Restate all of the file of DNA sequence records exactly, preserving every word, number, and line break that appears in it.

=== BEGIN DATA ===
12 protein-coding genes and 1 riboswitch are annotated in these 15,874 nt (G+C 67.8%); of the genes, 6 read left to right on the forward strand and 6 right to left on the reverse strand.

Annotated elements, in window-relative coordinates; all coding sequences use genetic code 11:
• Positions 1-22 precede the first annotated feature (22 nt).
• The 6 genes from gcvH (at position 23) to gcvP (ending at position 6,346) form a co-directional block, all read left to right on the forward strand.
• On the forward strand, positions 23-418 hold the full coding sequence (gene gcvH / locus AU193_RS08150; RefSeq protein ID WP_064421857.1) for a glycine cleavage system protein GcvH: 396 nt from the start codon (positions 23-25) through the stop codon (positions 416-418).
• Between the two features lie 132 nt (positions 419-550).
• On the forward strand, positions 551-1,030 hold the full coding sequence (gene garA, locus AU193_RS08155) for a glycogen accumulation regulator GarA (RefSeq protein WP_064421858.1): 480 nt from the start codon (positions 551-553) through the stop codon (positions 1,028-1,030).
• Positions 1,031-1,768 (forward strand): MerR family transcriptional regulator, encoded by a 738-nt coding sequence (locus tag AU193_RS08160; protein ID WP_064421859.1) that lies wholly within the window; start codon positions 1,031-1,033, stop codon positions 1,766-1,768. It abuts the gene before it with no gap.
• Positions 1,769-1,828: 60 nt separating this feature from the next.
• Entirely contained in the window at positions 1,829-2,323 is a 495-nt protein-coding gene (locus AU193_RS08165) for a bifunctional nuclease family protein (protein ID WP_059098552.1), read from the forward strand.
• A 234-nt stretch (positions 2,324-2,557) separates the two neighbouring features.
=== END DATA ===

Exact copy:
12 protein-coding genes and 1 riboswitch are annotated in these 15,874 nt (G+C 67.8%); of the genes, 6 read left to right on the forward strand and 6 right to left on the reverse strand.

Annotated elements, in window-relative coordinates; all coding sequences use genetic code 11:
• Positions 1-22 precede the first annotated feature (22 nt).
• The 6 genes from gcvH (at position 23) to gcvP (ending at position 6,346) form a co-directional block, all read left to right on the forward strand.
• On the forward strand, positions 23-418 hold the full coding sequence (gene gcvH / locus AU193_RS08150; RefSeq protein ID WP_064421857.1) for a glycine cleavage system protein GcvH: 396 nt from the start codon (positions 23-25) through the stop codon (positions 416-418).
• Between the two features lie 132 nt (positions 419-550).
• On the forward strand, positions 551-1,030 hold the full coding sequence (gene garA, locus AU193_RS08155) for a glycogen accumulation regulator GarA (RefSeq protein WP_064421858.1): 480 nt from the start codon (positions 551-553) through the stop codon (positions 1,028-1,030).
• Positions 1,031-1,768 (forward strand): MerR family transcriptional regulator, encoded by a 738-nt coding sequence (locus tag AU193_RS08160; protein ID WP_064421859.1) that lies wholly within the window; start codon positions 1,031-1,033, stop codon positions 1,766-1,768. It abuts the gene before it with no gap.
• Positions 1,769-1,828: 60 nt separating this feature from the next.
• Entirely contained in the window at positions 1,829-2,323 is a 495-nt protein-coding gene (locus AU193_RS08165) for a bifunctional nuclease family protein (protein ID WP_059098552.1), read from the forward strand.
• A 234-nt stretch (positions 2,324-2,557) separates the two neighbouring features.